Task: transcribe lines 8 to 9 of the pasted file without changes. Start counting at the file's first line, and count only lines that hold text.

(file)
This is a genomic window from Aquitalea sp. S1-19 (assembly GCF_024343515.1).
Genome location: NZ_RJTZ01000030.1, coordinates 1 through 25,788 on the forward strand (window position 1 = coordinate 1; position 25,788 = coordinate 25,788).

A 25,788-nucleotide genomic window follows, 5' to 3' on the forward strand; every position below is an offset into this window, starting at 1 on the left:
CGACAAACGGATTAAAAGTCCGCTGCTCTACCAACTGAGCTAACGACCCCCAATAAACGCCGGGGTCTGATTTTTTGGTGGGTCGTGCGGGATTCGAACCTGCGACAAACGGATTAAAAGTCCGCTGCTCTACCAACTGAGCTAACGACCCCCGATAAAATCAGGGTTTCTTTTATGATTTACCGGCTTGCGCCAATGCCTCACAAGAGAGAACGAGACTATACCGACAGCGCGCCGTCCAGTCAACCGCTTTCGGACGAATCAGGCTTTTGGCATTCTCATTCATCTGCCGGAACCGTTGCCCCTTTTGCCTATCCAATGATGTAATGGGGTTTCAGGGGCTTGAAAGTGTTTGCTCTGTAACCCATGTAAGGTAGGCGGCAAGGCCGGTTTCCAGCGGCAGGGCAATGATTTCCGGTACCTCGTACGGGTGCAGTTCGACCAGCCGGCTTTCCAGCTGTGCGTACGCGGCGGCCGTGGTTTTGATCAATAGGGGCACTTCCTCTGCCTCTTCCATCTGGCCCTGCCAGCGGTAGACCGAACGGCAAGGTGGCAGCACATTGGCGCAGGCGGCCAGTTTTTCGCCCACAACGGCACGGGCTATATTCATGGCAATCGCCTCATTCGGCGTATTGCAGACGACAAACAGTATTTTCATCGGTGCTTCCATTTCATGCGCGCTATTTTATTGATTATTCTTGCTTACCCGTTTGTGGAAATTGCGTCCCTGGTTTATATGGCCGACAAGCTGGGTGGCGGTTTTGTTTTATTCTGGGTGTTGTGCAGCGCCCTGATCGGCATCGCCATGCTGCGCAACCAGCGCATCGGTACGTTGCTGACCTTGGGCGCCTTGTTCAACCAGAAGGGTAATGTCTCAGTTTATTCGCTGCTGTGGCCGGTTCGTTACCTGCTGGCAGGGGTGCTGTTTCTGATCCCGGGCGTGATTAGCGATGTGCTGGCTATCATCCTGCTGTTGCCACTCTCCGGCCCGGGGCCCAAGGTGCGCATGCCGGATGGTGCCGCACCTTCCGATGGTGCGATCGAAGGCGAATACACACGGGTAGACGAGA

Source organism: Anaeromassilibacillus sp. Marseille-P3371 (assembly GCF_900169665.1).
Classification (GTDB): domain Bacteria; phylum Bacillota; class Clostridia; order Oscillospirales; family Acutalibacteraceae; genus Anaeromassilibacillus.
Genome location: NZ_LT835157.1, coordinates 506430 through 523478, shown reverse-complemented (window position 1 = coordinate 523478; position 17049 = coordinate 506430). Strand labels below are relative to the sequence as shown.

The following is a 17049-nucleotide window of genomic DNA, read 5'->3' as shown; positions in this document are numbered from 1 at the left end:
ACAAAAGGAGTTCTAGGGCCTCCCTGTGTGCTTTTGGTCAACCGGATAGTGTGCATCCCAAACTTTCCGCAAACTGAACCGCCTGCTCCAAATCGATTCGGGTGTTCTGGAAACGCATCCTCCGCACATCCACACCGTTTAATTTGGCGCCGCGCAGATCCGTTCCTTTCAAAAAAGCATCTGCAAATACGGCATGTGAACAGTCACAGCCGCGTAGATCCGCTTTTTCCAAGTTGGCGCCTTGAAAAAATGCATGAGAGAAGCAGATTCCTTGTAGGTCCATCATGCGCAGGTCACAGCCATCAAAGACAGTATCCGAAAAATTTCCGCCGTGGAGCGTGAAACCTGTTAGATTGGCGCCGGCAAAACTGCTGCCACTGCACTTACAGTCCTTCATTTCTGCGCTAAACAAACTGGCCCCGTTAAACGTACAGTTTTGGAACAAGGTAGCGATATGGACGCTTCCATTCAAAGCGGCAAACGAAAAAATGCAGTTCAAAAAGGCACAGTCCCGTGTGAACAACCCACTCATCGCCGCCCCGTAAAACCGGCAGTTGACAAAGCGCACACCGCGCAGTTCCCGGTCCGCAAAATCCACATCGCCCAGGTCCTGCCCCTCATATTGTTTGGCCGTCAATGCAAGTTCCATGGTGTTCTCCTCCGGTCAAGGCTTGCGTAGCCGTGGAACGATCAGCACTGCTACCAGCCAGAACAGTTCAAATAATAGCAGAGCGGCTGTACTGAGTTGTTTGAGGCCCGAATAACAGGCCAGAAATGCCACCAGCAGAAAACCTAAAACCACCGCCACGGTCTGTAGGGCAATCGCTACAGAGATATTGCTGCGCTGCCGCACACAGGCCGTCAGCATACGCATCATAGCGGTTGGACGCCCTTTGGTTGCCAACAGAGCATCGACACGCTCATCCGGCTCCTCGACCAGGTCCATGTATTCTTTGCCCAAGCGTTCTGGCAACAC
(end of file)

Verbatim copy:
The following is a 17049-nucleotide window of genomic DNA, read 5'->3' as shown; positions in this document are numbered from 1 at the left end:
ACAAAAGGAGTTCTAGGGCCTCCCTGTGTGCTTTTGGTCAACCGGATAGTGTGCATCCCAAACTTTCCGCAAACTGAACCGCCTGCTCCAAATCGATTCGGGTGTTCTGGAAACGCATCCTCCGCACATCCACACCGTTTAATTTGGCGCCGCGCAGATCCGTTCCTTTCAAAAAAGCATCTGCAAATACGGCATGTGAACAGTCACAGCCGCGTAGATCCGCTTTTTCCAAGTTGGCGCCTTGAAAAAATGCATGAGAGAAGCAGATTCCTTGTAGGTCCATCATGCGCAGGTCACAGCCATCAAAGACAGTATCCGAAAAATTTCCGCCGTGGAGCGTGAAACCTGTTAGATTGGCGCCGGCAAAACTGCTGCCACTGCACTTACAGTCCTTCATTTCTGCGCTAAACAAACTGGCCCCGTTAAACGTACAGTTTTGGAACAAGGTAGCGATATGGACGCTTCCATTCAAAGCGGCAAACGAAAAAATGCAGTTCAAAAAGGCACAGTCCCGTGTGAACAACCCACTCATCGCCGCCCCGTAAAACCGGCAGTTGACAAAGCGCACACCGCGCAGTTCCCGGTCCGCAAAATCCACATCGCCCAGGTCCTGCCCCTCATATTGTTTGGCCGTCAATGCAAGTTCCATGGTGTTCTCCTCCGGTCAAGGCTTGCGTAGCCGTGGAACGATCAGCACTGCTACCAGCCAGAACAGTTCAAATAATAGCAGAGCGGCTGTACTGAGTTGTTTGAGGCCCGAATAACAGGCCAGAAATGCCACCAGCAGAAAACCTAAAACCACCGCCACGGTCTGTAGGGCAATCGCTACAGAGATATTGCTGCGCTGCCGCACACAGGCCGTCAGCATACGCATCATAGCGGTTGGACGCCCTTTGGTTGCCAACAGAGCATCGACACGCTCATCCGGCTCCTCGACCAGGTCCATGTATTCTTTGCCCAAGCGTTCTGGCAACAC